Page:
Marginalia12.Item, thou Rafe Allerton, canst not deny, but that thou art priuy and of consent and maintenaunce of a certain great Woodknife, a long cord, a hoke, a stone, and of a trencher written vppon with Chalke, hauyng this sentence (All is gonne and loste, because of your folly:) of twoo bordes written vppon with chalke, the one hauyng this sentence (vnder the stone looke) and the other hauyng this sentence, (whereas you byd mee take heede, I thanke you, I trust in God that I shalbe at peace with him shortly) remainyng now registred in the actes of this court.

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MarginaliaAunsweres to the articles.For aunswere vnto all these Articles, he graunted that the first nine were true, as the Register recordeth. MarginaliaEx Regist.Howbeit, I finde noted in the backeside of the information, specified in the second article (although crossed out againe) that he denied such thinges as were there in the same, informed against hym. Wherfore it is not likely that he did simply graunt vnto the contentes of the seconde article, but rather that he onelie affirmed that such an information was geuen against hym, and not that the same was true.

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Thus much I thought to warne the Reader of, lest that in mistaking his aunswers, it might seeme that he graunted hym selfe to bee a sedicious and a rebellious person: of which fact he was most cleare and innocent. And beyng farther demaunded vpon the contentes of the eight article, where he had the bloud he wrote that letter withall: he said that Richard Roth, sometime his prison fellow did make his nose bleede, and thereby he got the bloud wherwith he did then write. The Bishop againe asked hym to whom hee woulde haue sent the same. He answered,vnto one Agnes Smith, aliâs Siluerside of Colchester. Why (quoth the Bishop) Agnes Smith was an Hereticke, and is burned for Heresie. Nay, said Allerton, she is in better case, then either I my self, or any of vs all. Then beyng againe demaunded (vpon the ninth obiection) to whom he would haue sent the letter mentioned in the same: hee aunswered, that he ment to haue sent it vnto Richard Roth, at that present separated from hym. Whereupon the Bishop farther enquired, what he ment by these wordes (brethren, and sisterne) specified in the saide letter? he aunswered that he ment thereby, suche as were lately condemned at Colchester, & were like (at the writyng therof) shortly to bee burned. Nowe, as for the contentes of the x. and xi. articles he vtterly denied them. But to the xij. he confessed, that he write vpon the saide Trencher and other boardes, the wordes mencioned in the sayde Article, and that hee did leaue the same in the Prison house, to thentent that Richard Roth should read thē. Boner also bringyng out the woden sword, mencioned in the saied Article, asked hym who made it, and for what purpose. Whereunto he aunswered, that he was the maker thereof, howbeit for no euill purpose. But beyng idell in þe prison, and findyng there an old board, hee thought the tyme better spent in makyng thereof, then to sit still and do nothyng at all.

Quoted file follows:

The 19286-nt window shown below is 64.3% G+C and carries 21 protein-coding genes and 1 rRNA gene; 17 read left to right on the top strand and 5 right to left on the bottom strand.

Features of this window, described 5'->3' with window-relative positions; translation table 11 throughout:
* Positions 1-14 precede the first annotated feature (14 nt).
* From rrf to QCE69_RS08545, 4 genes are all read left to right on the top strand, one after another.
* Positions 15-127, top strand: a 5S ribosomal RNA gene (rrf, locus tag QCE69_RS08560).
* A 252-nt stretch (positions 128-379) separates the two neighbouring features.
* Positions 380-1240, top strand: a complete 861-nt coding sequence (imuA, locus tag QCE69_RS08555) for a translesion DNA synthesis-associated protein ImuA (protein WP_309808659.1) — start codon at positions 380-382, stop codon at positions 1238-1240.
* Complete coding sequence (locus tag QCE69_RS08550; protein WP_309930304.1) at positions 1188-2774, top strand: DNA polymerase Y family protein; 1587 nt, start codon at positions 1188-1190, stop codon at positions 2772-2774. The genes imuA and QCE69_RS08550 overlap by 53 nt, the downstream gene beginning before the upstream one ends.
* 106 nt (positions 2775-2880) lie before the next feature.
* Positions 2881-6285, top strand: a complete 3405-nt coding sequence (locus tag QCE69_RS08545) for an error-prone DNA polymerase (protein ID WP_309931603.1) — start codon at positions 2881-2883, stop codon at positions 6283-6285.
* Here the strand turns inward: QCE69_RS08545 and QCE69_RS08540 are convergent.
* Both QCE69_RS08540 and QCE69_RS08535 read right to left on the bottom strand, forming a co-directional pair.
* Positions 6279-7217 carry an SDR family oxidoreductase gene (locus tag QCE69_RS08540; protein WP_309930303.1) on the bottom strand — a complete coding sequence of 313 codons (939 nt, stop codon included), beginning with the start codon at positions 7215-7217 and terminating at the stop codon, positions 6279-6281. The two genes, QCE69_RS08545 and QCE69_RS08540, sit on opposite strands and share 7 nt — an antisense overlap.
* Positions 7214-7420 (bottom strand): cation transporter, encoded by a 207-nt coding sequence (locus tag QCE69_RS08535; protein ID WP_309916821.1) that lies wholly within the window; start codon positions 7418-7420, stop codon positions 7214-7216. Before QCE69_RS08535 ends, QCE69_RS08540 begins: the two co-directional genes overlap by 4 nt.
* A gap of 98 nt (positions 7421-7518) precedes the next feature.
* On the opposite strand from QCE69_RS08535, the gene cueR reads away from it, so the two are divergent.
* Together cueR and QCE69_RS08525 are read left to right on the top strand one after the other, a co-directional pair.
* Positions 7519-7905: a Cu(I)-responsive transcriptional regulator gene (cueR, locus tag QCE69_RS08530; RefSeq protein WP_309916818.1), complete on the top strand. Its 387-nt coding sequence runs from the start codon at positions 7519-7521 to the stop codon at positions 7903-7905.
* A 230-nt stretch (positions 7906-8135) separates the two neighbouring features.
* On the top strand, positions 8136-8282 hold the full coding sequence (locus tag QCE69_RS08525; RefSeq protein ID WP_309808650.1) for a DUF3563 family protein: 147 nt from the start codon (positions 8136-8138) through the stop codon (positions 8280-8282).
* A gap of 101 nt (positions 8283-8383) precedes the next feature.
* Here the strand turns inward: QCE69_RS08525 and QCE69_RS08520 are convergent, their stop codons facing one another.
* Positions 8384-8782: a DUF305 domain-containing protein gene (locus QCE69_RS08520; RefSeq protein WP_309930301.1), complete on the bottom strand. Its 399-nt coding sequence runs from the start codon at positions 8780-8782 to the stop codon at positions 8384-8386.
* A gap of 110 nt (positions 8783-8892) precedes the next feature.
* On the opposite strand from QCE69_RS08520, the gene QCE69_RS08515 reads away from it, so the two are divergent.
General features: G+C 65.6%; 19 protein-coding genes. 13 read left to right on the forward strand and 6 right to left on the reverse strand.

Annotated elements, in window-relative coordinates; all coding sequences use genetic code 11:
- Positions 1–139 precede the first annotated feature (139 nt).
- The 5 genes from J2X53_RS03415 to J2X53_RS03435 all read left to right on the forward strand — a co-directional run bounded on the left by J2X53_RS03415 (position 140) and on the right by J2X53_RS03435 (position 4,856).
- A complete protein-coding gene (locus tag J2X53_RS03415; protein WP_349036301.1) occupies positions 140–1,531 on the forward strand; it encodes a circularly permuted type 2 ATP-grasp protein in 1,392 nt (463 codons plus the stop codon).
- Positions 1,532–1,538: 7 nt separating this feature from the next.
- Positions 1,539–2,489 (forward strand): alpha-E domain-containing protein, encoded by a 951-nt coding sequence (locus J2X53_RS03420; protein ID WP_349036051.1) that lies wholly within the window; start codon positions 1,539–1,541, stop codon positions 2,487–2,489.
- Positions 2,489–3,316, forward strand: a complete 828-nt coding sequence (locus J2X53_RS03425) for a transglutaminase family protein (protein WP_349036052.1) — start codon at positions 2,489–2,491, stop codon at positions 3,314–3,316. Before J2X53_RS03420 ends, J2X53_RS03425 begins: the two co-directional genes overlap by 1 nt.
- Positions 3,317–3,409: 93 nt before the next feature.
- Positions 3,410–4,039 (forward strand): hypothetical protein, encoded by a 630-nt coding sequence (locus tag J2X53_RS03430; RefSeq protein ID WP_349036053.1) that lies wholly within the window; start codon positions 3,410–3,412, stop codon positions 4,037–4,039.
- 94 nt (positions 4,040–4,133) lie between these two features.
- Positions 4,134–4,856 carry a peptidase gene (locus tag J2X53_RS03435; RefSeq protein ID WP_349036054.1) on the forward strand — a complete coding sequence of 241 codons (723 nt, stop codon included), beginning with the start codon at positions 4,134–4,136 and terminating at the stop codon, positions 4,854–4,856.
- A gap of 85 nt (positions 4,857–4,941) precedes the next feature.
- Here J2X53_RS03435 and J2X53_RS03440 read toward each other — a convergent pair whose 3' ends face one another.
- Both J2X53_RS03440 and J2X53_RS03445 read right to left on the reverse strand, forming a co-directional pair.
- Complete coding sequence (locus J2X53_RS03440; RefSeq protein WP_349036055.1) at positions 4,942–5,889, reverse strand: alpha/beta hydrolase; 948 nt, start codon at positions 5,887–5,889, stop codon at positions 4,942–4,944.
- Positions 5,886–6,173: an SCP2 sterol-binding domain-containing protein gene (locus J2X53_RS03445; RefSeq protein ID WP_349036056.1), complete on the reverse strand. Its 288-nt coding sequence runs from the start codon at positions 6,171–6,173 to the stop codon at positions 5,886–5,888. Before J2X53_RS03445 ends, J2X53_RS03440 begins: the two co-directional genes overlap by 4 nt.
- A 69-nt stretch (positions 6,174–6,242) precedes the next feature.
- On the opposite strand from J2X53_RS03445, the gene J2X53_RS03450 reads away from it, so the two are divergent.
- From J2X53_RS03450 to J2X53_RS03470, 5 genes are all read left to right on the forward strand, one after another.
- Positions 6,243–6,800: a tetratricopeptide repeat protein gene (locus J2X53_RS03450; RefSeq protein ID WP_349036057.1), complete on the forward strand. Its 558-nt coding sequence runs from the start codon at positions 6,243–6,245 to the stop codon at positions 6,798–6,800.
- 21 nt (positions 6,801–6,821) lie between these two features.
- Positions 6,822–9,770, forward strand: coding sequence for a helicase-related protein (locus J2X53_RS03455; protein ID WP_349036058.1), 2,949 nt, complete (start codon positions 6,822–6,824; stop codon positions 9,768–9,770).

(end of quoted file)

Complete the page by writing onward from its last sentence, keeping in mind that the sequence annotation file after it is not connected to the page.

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The forenoone being nowe spent, the reste of this tragedy was differred vntill the afternoone. Wherein was ministred vnto him yet certaine other obiections, the tenour wherof was.

MarginaliaOther obiectiōs ministred to Rafe Allerton.FIrst, that he had misliked the masse, callyng vpon Sainctes and cariyng the Crosse in Procession, with other their ceremonies, calling them Idolatry, and also had dissuaded them therefrom.

Marginalia1.Item, that he was much desirous to haue the people beleue as he did, and therfore beyng in prison with hys fellowes, did sing Psalmes and other songes against the Sacrament of the Altar and other ordinaunces of the church, so loud, that the people abroad might heare them and delight in them.

Marginalia2.Item, that he had diuers tymes conspired againste his keeper, and prouided thinges to kill hym, and so to breake the prison and escape awaie.